This doesn't sound good. Hamilton Tiger-Cat quarterback Jason Maas is recovering in his Edmonton home from off-season surgery on his throwing shoulder.
And the Hamilton pivot won't be able to begin throwing a football again until the start of next month.
But Tiger-Cat head coach Charlie Taaffe, who disclosed his pivot's current convalescence yesterday, expects Maas will be 100 per cent once training camp begins in late May.
Taaffe had his first ever conversation with Maas on Monday night.
"We had a good conversation. He told me his shoulder felt good because he slipped on the ice earlier that day and went down and he had to brace himself on his surgical shoulder and didn't have any pain," Taaffe said.
Taaffe stressed the surgery was of a relatively minor arthroscopic variety and the doctors' reports are positive.
"He is rehabbing it regularly with a therapist," Taaffe said.
"It wasn't a major deal and he is scheduled to start throwing March 1. He should be full go for training camp."
But word of the surgery likely has Cat fans holding their breath. Maas endured his worst season in his seven-year CFL career last season in Steeltown. There was rampant speculation that Maas was more injured than he let on as he struggled to complete the deep ball.
New Ticat offensive co-ordinator Mike Working said yesterday he believes Maas was banged up last season.
"I think that Jason Maas is a really talented quarterback. I think he was injured last year and I think those injuries have been addressed in the off-season. I have a lot of confidence he is going to have a great year simply because he is so competitive. I know he wants to right whatever didn't go the way he wanted last year," Working said.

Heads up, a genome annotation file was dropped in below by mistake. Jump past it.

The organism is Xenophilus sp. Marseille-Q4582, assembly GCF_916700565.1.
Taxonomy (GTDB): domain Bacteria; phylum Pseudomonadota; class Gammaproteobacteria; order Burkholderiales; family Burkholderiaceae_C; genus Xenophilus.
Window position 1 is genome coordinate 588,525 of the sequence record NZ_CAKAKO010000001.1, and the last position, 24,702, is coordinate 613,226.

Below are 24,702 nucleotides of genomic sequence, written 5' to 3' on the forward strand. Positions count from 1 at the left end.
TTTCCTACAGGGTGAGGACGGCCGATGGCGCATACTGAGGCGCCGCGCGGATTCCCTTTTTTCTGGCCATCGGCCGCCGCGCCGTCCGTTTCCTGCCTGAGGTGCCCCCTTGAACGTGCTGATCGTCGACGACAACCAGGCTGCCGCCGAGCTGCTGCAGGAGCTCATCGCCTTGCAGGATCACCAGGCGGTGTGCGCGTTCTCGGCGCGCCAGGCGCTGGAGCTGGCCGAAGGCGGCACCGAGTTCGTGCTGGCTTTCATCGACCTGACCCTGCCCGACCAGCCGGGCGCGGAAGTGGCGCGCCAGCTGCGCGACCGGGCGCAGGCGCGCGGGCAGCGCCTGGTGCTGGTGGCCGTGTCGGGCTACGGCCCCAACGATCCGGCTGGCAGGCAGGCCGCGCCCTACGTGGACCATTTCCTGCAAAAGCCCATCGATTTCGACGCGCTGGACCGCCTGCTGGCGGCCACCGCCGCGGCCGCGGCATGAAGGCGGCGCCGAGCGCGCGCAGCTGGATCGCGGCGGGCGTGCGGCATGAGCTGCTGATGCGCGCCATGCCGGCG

The new Cat offensive strategist said Maas still completed 61 per cent of his passes last season. But he said the Cats have to do a good job of surrounding the passer with some weapons.
Taaffe said Maas is excited about returning to Hamilton.
"He was very positive."
The Cat bench boss said he is not overly concerned about Maas' performance last season.
"Obviously, he was not in good health last year, they had offensive staff changes early in the season, then the head coach was changed. Everything that could go wrong with a football team did go wrong.
"My Number 1 concern right now is to get him (Maas) healthy and get him ready to learn our system," he said, adding Maas has asked his coach to send him sections of the playbook as they become available so he can begin to study them.
"I'm not going to be judgmental on him based on what happened last season. However, he knows he has to compete and be productive."
Word of the Maas surgery helps explain why the Cats gave up two starters to acquire third-string Saskatchewan passer Rocky Butler last week.